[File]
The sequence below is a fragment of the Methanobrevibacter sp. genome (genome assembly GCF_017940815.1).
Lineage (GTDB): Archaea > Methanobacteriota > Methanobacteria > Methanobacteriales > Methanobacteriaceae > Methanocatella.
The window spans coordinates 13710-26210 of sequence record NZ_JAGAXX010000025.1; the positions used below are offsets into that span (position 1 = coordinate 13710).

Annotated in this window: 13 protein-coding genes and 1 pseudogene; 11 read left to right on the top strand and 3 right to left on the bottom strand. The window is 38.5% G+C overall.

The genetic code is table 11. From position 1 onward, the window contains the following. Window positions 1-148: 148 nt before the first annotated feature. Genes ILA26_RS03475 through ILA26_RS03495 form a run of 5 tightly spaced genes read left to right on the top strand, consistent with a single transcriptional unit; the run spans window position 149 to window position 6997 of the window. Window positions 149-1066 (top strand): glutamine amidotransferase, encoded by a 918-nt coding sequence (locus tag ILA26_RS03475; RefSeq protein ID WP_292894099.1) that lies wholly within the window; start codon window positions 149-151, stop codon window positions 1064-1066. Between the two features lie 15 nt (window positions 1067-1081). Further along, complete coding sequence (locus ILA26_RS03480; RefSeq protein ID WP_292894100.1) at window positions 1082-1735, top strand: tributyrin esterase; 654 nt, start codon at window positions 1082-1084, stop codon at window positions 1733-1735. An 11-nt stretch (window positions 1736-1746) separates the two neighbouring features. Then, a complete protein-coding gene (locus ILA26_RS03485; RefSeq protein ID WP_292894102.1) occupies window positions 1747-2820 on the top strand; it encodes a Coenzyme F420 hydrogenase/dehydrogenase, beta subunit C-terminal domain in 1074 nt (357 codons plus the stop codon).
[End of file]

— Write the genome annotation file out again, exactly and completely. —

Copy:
The sequence below is a fragment of the Methanobrevibacter sp. genome (genome assembly GCF_017940815.1).
Lineage (GTDB): Archaea > Methanobacteriota > Methanobacteria > Methanobacteriales > Methanobacteriaceae > Methanocatella.
The window spans coordinates 13710-26210 of sequence record NZ_JAGAXX010000025.1; the positions used below are offsets into that span (position 1 = coordinate 13710).

Annotated in this window: 13 protein-coding genes and 1 pseudogene; 11 read left to right on the top strand and 3 right to left on the bottom strand. The window is 38.5% G+C overall.

The genetic code is table 11. From position 1 onward, the window contains the following. Window positions 1-148: 148 nt before the first annotated feature. Genes ILA26_RS03475 through ILA26_RS03495 form a run of 5 tightly spaced genes read left to right on the top strand, consistent with a single transcriptional unit; the run spans window position 149 to window position 6997 of the window. Window positions 149-1066 (top strand): glutamine amidotransferase, encoded by a 918-nt coding sequence (locus tag ILA26_RS03475; RefSeq protein ID WP_292894099.1) that lies wholly within the window; start codon window positions 149-151, stop codon window positions 1064-1066. Between the two features lie 15 nt (window positions 1067-1081). Further along, complete coding sequence (locus ILA26_RS03480; RefSeq protein ID WP_292894100.1) at window positions 1082-1735, top strand: tributyrin esterase; 654 nt, start codon at window positions 1082-1084, stop codon at window positions 1733-1735. An 11-nt stretch (window positions 1736-1746) separates the two neighbouring features. Then, a complete protein-coding gene (locus ILA26_RS03485; RefSeq protein ID WP_292894102.1) occupies window positions 1747-2820 on the top strand; it encodes a Coenzyme F420 hydrogenase/dehydrogenase, beta subunit C-terminal domain in 1074 nt (357 codons plus the stop codon).